In its FY 2014 budget proposed this week, the Obama administration indicated it is looking into the possibility of selling off all or part of the Tennessee Valley Authority, the nation’s largest publicly owned utility.
The president’s budget said the administration “intends to undertake a strategic review of options for addressing TVA’s financial situation, including the possible divesture of TVA, in part or as a whole.”
The historic utility, which serves a vast swath of the American southeast, including parts of Tennessee, Alabama, Georgia, Kentucky, Mississippi, North Carolina and Virginia, is a self-financing, government-owned corporation. Though it funds its own operations through electricity sales and bond financing, as a government-owned entity, it does have a $30 billion statutory cap on indebtedness. TVA’s anticipated capital needs to meet growing capacity, upgrading aging infrastructure, and fulfilling environmental responsibilities, the budget says, are likely to exceed that cap.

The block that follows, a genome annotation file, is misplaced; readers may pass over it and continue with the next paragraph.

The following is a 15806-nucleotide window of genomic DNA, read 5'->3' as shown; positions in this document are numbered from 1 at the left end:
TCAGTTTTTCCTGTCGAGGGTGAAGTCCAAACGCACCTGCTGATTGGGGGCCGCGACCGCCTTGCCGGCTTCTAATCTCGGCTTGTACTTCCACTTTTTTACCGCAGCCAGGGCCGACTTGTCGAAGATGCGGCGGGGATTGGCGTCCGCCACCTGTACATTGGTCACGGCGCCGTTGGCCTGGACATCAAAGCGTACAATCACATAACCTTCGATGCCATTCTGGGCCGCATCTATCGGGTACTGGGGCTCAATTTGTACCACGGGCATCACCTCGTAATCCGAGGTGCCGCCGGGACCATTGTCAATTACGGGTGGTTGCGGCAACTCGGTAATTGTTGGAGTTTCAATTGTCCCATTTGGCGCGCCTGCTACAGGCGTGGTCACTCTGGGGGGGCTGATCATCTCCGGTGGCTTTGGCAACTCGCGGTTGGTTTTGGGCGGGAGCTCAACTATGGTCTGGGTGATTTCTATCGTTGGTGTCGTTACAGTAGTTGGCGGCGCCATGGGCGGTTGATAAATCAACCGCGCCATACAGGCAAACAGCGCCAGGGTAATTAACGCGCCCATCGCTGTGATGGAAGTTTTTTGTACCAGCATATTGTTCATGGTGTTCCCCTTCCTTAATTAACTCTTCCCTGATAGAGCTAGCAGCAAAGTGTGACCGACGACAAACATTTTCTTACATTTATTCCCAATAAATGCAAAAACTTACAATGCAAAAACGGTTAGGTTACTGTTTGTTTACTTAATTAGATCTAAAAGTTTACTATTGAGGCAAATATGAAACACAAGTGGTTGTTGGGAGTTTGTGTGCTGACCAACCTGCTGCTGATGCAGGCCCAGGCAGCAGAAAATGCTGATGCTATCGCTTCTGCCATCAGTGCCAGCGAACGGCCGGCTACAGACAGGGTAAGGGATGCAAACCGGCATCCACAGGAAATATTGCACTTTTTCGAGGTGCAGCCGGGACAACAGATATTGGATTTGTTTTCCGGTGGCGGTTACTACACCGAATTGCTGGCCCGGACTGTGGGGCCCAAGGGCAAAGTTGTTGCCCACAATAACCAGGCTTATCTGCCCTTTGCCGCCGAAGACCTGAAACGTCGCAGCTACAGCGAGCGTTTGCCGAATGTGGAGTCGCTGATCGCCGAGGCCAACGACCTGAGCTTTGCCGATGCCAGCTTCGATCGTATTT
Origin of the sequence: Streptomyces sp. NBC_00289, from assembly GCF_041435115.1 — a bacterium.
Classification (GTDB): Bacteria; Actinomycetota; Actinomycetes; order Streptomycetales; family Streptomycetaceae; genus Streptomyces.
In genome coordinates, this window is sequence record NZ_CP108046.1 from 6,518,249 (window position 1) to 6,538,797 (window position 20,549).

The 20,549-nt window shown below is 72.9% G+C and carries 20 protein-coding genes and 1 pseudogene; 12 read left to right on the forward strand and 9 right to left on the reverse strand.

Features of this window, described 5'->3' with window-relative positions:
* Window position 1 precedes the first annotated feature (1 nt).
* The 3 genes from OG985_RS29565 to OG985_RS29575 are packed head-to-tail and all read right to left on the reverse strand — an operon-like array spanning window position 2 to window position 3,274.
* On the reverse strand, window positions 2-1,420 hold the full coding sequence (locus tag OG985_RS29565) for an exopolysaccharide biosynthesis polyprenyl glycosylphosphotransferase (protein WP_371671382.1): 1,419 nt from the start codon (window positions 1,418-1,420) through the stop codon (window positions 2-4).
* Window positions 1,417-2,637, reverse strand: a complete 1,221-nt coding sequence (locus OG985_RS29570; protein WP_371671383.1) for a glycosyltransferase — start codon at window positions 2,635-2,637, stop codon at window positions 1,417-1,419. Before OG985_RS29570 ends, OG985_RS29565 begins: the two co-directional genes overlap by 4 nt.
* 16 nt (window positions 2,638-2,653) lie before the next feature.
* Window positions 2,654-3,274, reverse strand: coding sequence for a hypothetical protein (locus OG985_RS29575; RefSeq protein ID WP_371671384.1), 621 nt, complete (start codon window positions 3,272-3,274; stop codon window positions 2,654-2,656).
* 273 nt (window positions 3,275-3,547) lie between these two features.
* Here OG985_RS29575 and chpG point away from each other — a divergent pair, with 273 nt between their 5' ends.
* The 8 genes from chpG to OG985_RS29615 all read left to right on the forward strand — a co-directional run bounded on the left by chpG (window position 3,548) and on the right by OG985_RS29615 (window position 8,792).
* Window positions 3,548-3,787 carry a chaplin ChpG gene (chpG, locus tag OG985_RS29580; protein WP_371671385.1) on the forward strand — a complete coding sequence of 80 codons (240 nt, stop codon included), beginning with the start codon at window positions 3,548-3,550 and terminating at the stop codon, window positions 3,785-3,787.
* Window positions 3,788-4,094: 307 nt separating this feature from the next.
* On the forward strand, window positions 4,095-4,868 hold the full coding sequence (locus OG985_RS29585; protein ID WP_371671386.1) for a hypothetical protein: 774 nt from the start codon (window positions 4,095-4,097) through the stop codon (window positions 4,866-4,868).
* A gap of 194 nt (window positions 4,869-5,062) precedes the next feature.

“Reducing or eliminating the Federal Government’s role in programs such as TVA, which have achieved their original objectives and no longer require Federal participation, can help put the Nation on a sustainable fiscal path,” the budget said.
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